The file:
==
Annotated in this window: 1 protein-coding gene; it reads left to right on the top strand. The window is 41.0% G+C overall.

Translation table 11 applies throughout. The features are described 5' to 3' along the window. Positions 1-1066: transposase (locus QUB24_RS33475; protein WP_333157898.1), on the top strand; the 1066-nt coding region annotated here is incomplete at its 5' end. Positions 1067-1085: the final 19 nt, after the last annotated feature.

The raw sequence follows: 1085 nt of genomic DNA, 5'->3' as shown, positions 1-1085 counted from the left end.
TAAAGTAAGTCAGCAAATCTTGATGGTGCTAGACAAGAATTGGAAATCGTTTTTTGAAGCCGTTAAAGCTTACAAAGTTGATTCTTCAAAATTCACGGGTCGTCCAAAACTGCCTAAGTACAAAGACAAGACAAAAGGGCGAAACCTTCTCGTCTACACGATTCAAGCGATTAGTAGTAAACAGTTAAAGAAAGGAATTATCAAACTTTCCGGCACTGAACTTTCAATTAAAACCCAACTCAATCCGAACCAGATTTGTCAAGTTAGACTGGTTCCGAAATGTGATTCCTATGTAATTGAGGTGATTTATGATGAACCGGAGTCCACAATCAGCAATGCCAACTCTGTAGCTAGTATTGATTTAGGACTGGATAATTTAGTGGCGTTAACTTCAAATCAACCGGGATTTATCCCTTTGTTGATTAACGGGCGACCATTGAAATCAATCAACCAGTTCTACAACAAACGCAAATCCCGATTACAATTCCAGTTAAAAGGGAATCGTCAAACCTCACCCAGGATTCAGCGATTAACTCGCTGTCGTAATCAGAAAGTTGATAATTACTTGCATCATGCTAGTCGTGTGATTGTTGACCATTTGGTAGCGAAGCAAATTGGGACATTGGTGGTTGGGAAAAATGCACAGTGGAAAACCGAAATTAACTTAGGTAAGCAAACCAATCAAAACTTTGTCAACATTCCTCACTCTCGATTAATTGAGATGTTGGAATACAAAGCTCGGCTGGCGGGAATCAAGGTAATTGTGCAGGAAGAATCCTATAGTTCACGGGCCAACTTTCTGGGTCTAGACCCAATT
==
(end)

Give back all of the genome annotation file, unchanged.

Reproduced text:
Annotated in this window: 1 protein-coding gene; it reads left to right on the top strand. The window is 41.0% G+C overall.

Translation table 11 applies throughout. The features are described 5' to 3' along the window. Positions 1-1066: transposase (locus QUB24_RS33475; protein WP_333157898.1), on the top strand; the 1066-nt coding region annotated here is incomplete at its 5' end. Positions 1067-1085: the final 19 nt, after the last annotated feature.

The raw sequence follows: 1085 nt of genomic DNA, 5'->3' as shown, positions 1-1085 counted from the left end.
TAAAGTAAGTCAGCAAATCTTGATGGTGCTAGACAAGAATTGGAAATCGTTTTTTGAAGCCGTTAAAGCTTACAAAGTTGATTCTTCAAAATTCACGGGTCGTCCAAAACTGCCTAAGTACAAAGACAAGACAAAAGGGCGAAACCTTCTCGTCTACACGATTCAAGCGATTAGTAGTAAACAGTTAAAGAAAGGAATTATCAAACTTTCCGGCACTGAACTTTCAATTAAAACCCAACTCAATCCGAACCAGATTTGTCAAGTTAGACTGGTTCCGAAATGTGATTCCTATGTAATTGAGGTGATTTATGATGAACCGGAGTCCACAATCAGCAATGCCAACTCTGTAGCTAGTATTGATTTAGGACTGGATAATTTAGTGGCGTTAACTTCAAATCAACCGGGATTTATCCCTTTGTTGATTAACGGGCGACCATTGAAATCAATCAACCAGTTCTACAACAAACGCAAATCCCGATTACAATTCCAGTTAAAAGGGAATCGTCAAACCTCACCCAGGATTCAGCGATTAACTCGCTGTCGTAATCAGAAAGTTGATAATTACTTGCATCATGCTAGTCGTGTGATTGTTGACCATTTGGTAGCGAAGCAAATTGGGACATTGGTGGTTGGGAAAAATGCACAGTGGAAAACCGAAATTAACTTAGGTAAGCAAACCAATCAAAACTTTGTCAACATTCCTCACTCTCGATTAATTGAGATGTTGGAATACAAAGCTCGGCTGGCGGGAATCAAGGTAATTGTGCAGGAAGAATCCTATAGTTCACGGGCCAACTTTCTGGGTCTAGACCCAATT